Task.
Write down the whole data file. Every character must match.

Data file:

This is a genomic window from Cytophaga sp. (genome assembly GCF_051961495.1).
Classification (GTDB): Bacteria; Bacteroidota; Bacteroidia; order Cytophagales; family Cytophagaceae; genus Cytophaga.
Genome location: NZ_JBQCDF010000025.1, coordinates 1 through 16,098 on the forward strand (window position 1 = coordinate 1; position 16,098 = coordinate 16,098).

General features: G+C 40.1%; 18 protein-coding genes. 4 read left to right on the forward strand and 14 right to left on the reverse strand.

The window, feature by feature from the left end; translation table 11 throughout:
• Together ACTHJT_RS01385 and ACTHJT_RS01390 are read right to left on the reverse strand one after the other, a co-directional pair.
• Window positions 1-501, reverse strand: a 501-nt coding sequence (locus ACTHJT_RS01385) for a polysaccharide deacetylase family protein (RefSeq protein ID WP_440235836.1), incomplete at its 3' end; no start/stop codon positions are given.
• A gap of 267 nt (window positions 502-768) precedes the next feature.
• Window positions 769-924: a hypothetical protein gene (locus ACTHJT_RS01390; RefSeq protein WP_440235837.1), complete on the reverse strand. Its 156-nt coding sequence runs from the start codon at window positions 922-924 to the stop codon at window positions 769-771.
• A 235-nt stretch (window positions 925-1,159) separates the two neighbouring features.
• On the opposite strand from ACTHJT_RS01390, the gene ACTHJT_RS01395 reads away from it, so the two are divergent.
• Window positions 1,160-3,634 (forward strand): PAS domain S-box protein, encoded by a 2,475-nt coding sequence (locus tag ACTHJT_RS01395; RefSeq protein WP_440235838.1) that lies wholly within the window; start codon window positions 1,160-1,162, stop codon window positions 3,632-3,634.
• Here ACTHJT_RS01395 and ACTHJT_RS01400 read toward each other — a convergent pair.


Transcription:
This is a genomic window from Cytophaga sp. (genome assembly GCF_051961495.1).
Classification (GTDB): Bacteria; Bacteroidota; Bacteroidia; order Cytophagales; family Cytophagaceae; genus Cytophaga.
Genome location: NZ_JBQCDF010000025.1, coordinates 1 through 16,098 on the forward strand (window position 1 = coordinate 1; position 16,098 = coordinate 16,098).

General features: G+C 40.1%; 18 protein-coding genes. 4 read left to right on the forward strand and 14 right to left on the reverse strand.

The window, feature by feature from the left end; translation table 11 throughout:
• Together ACTHJT_RS01385 and ACTHJT_RS01390 are read right to left on the reverse strand one after the other, a co-directional pair.
• Window positions 1-501, reverse strand: a 501-nt coding sequence (locus ACTHJT_RS01385) for a polysaccharide deacetylase family protein (RefSeq protein ID WP_440235836.1), incomplete at its 3' end; no start/stop codon positions are given.
• A gap of 267 nt (window positions 502-768) precedes the next feature.
• Window positions 769-924: a hypothetical protein gene (locus ACTHJT_RS01390; RefSeq protein WP_440235837.1), complete on the reverse strand. Its 156-nt coding sequence runs from the start codon at window positions 922-924 to the stop codon at window positions 769-771.
• A 235-nt stretch (window positions 925-1,159) separates the two neighbouring features.
• On the opposite strand from ACTHJT_RS01390, the gene ACTHJT_RS01395 reads away from it, so the two are divergent.
• Window positions 1,160-3,634 (forward strand): PAS domain S-box protein, encoded by a 2,475-nt coding sequence (locus tag ACTHJT_RS01395; RefSeq protein WP_440235838.1) that lies wholly within the window; start codon window positions 1,160-1,162, stop codon window positions 3,632-3,634.
• Here ACTHJT_RS01395 and ACTHJT_RS01400 read toward each other — a convergent pair.